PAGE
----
fellow students and faculty in photography, film and computer art through
elective studies and collaborative initiatives. Transmedia and Syracuse
University offer a wide range of academic options including media art
history and theory courses, as well as diverse studies throughout the
humanities and sciences.

Our MFA is a three-year degree, and we offer plenty of opportunities for
our grad students to teach, as TAs or adjunct instructors. This has made
our graduates very successful in landing teaching jobs. Sarah Abbott,
Assistant Professor at the University of Regina; Malgaly Ponce, Assistant
Professor at Bridgewater State College; Jeremy Drummond, Assistant
Professor at the University of Richmond; Cary Peppermint, Assistant
Professor at Colgate University; Edgar Endress, Assistant Professor at
George Mason University; are a few of our recent graduates who are now
teaching while they continue their work as media artists. Many of our
graduates decide not to teach. Bill Viola is a fine example of a Syracuse
University alumnus who decided to focus 100% of his time on his video art.

We offer our graduate students solid technical support with digital
camcorders, non-linear editing stations, multi-format transfer systems,
DVD burners, DLP video projectors, etc., and 24-hour access to these
assets. Our critique rooms are equipped with large plasma screens and our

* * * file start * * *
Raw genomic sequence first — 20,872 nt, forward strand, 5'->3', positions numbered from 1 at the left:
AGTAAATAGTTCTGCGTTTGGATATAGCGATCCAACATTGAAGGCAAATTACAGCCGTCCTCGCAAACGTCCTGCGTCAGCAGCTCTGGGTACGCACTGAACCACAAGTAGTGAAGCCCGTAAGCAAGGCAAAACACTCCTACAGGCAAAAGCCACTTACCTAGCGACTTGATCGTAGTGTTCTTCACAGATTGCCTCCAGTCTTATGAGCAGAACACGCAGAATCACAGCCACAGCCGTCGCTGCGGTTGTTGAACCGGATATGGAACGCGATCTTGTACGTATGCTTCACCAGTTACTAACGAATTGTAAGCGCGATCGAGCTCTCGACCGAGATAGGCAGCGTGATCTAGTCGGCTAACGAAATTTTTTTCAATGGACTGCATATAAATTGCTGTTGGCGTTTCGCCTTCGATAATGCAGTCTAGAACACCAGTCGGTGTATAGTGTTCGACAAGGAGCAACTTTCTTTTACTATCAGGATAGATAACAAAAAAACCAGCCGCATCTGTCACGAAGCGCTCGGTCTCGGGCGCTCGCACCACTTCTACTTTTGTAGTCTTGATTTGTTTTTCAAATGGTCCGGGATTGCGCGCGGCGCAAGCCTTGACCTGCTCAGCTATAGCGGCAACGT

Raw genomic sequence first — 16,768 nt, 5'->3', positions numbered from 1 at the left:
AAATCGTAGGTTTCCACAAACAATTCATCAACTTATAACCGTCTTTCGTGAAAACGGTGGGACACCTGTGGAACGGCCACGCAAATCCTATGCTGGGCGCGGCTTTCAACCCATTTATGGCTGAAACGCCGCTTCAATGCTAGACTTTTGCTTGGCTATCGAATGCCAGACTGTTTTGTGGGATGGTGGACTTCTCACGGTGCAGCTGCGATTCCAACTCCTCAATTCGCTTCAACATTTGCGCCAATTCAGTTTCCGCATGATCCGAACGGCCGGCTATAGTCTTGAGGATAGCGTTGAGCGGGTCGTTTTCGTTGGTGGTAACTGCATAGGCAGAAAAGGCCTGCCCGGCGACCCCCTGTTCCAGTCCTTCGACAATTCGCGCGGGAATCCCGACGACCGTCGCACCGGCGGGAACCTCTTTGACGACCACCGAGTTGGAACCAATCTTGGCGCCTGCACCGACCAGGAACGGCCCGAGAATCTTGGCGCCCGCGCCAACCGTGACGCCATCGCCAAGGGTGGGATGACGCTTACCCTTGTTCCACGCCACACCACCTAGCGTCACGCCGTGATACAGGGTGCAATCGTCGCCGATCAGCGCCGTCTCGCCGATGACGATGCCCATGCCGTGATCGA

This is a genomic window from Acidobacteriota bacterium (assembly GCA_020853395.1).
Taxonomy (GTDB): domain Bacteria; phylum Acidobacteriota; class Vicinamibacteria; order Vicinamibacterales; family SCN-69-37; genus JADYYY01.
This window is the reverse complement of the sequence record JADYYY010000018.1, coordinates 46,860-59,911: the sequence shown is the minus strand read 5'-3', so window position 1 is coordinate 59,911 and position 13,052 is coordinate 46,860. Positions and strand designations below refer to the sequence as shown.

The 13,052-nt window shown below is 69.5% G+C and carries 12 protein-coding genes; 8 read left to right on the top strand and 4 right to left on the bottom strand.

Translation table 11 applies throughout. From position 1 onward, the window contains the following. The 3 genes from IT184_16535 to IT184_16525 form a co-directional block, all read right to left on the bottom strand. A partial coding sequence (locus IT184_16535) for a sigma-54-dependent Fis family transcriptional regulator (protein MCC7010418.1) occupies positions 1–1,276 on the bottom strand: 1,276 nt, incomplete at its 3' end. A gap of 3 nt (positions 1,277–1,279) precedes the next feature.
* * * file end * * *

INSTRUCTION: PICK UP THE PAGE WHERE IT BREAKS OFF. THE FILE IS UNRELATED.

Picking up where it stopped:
video art archive of tapes and DVDs is second to none.

Financial support is available through Graduate and Teaching
Assistantships (TA and GA support includes tuition and cash stipends) and
Syracuse University Fellowships (full tuition and cash stipends completely
free of GA/TA duties in the first and third years) on a competitive basis.

Syracuse has a burgeoning media arts scene with a lot happening on campus
and off. Spark Contemporary Art, SU's Warehouse Gallery, Light Work, the
Syracuse Film and Video Festival, and the Everson Museum of Art feature
screenings and exhibitions throughout the year. New York, Boston,
Philadelphia, Montreal, Ottawa, Buffalo and Toronto are all within easy
striking distance

To find out more about Syracuse University's Art Video MFA program, check
out the Department of Transmedia website at:
(click on Art Video) Feel free to contact me directly for further